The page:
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Numerology

 
Geetha Sharanya
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Posts: 2
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I want to write a java program to do this function:
If A=1, B=2,.... so on... when a string is entered, the total value of the string should be displayed.
for example:
"ABOUT"=1+2+15+21+20=59
 
Maneesh Godbole
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Hi Geetha,

Welcome to the Ranch. What have you got so far? Have you given any thought on how you would approach this problem?
 
Geetha Sharanya
Greenhorn
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Actually this is my friend's doubt.. The logic she has come up with is as following:

import java.util.*;
import java.io.*;
public class numerology
{
public static void main(String args[])
{
int a=1;
int b=2;
int ab=0;
int idx=0; int tokenCount;
String words[]=new String [500];
String message="a b a b a b";
StringTokenizer st=new StringTokenizer(message);
tokenCount= st.countTokens();
System.out.println("Number of tokens = " + tokenCount);
while (st.hasMoreTokens()) // is there stuff to get?
{
words[idx]=st.nextToken();
idx++;
}
for (idx=0;idx<tokenCount; idx++)
{
if(words[idx]=="a")
{
ab=ab+1;
}
else
if(words[idx]=="b")
{
ab=ab+2;
}
}
if(ab<5)
{
System.out.print("**************");
}
else
{
System.out.println("------------");
}
}
 
Maneesh Godbole
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I tried it out and got a bunch of stars! I was expecting some magic number which would make me rich and famous!

On a serious note, one way to approach the problem would be
1) Define a collection of characters. Since you are interested in the index of the characters, I would suggest a java.util.List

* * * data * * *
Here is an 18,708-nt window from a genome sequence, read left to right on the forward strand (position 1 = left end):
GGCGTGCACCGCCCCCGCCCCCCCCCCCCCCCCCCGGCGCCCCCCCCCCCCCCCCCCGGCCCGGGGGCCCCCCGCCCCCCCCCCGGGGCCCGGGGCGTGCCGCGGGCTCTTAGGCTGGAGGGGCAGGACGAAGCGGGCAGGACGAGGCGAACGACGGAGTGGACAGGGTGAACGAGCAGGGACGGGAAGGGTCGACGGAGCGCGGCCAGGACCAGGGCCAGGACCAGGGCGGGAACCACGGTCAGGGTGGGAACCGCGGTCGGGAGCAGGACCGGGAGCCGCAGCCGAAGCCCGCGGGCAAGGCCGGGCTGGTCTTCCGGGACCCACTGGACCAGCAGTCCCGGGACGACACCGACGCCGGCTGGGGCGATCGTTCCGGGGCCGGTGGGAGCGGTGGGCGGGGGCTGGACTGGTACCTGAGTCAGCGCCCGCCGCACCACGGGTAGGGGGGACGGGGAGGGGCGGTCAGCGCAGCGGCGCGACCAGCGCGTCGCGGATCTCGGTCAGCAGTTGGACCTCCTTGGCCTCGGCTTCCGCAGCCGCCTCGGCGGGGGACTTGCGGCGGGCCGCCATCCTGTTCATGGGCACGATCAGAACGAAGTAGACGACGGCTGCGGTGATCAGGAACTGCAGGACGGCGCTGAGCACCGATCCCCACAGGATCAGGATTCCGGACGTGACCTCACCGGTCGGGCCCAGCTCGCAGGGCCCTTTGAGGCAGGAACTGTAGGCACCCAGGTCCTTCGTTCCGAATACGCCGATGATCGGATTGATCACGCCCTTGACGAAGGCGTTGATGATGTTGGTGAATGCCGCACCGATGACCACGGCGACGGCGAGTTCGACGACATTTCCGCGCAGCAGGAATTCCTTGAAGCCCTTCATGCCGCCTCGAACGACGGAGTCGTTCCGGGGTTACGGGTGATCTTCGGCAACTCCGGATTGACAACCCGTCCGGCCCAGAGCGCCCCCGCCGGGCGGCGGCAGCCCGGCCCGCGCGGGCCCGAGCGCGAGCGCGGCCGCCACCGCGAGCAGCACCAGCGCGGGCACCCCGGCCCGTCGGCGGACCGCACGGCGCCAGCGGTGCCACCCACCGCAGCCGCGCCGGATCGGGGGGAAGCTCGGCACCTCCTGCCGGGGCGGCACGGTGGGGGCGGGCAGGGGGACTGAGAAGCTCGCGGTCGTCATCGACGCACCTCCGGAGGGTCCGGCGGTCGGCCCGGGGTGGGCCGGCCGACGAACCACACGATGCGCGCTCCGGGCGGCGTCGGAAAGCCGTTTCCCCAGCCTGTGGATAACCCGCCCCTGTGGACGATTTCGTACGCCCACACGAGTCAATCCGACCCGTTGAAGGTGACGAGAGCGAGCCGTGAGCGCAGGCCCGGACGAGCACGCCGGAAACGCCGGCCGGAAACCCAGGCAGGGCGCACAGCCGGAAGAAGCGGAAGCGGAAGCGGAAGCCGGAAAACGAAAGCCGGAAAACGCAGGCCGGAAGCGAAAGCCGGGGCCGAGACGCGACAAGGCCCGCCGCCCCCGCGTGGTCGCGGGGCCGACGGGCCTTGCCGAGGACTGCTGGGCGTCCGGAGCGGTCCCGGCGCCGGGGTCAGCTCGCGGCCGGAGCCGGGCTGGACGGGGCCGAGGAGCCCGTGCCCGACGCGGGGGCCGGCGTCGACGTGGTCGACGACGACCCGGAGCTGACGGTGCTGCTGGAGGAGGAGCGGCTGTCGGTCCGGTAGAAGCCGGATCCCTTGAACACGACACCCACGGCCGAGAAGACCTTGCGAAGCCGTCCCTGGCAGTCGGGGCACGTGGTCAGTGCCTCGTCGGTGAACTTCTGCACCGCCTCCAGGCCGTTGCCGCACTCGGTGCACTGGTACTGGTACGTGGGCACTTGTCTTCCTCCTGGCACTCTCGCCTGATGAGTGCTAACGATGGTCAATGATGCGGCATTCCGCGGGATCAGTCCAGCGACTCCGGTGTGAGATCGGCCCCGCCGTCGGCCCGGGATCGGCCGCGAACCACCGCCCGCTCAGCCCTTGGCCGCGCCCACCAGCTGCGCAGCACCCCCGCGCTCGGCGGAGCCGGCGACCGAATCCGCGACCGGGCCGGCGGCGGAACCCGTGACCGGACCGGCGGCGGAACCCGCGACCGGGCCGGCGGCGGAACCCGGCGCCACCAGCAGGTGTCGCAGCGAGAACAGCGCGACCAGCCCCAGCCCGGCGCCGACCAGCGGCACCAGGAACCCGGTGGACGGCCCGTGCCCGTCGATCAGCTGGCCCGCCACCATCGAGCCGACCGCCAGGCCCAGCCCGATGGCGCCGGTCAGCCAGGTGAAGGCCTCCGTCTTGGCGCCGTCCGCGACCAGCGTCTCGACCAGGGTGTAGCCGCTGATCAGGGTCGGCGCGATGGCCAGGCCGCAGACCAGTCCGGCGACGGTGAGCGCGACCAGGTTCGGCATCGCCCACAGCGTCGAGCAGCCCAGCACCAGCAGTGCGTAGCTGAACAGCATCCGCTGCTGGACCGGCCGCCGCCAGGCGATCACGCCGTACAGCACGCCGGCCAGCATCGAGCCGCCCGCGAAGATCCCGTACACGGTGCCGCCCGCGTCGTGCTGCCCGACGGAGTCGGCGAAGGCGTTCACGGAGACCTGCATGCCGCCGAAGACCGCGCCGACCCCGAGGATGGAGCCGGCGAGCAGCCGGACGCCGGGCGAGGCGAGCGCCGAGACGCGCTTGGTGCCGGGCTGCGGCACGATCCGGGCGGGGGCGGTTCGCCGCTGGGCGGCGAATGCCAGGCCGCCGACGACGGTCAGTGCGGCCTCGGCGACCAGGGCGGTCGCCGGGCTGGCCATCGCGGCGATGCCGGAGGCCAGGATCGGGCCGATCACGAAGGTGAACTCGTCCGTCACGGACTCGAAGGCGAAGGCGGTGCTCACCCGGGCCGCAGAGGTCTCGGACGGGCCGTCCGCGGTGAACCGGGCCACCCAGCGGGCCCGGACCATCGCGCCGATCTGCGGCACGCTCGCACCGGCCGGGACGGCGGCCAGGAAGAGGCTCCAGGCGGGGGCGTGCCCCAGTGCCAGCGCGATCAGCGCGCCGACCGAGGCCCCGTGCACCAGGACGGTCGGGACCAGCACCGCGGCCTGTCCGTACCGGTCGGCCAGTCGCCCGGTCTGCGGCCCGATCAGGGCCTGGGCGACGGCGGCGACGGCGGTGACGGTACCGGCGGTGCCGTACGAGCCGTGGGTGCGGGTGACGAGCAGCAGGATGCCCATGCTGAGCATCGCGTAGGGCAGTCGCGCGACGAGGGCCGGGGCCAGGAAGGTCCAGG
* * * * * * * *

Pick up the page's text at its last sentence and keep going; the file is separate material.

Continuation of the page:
2)String has a charAt method which you can use to extract individual characters from the index string
3)Once you get the individual character, look up its index. The List has a useful indexOf() method which you can choose.
4) Figure out all indices and let the user know the magic number.

In future, please use code tags
 
Ulf Dittmer
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words[idx]=="a"

String equality is tested with the "equals" method, not with "==". If, on the other hand, you're after character equality -which makes more sense here- then you need to use single quotes instead of double quotes.

If this was my problem, then a "Map<Character, Integer>" would feature in it prominently. It would have the characters I wanted to count as keys ('a', 'b', etc.) and the numbers assigned to them as values (1, 2, etc.). That way I could avoid hardcoding either the characters or the numbers in the code that does the counting; those would only occur in the code that sets up the Map, thereby making changes much easier.
 
Maneesh Godbole
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Ulf Dittmer wrote:
words[idx]=="a"

If this was my problem, then a "Map<Character, Integer>" would feature in it prominently.


Very true. But a Map might be difficult for a beginner's level.
 
Campbell Ritchie
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There is a much simpler way to do it, when you find out that you can get a String to a char[] array, and also you find out that chars are actually numbers and you can do arithmetic with them.
 
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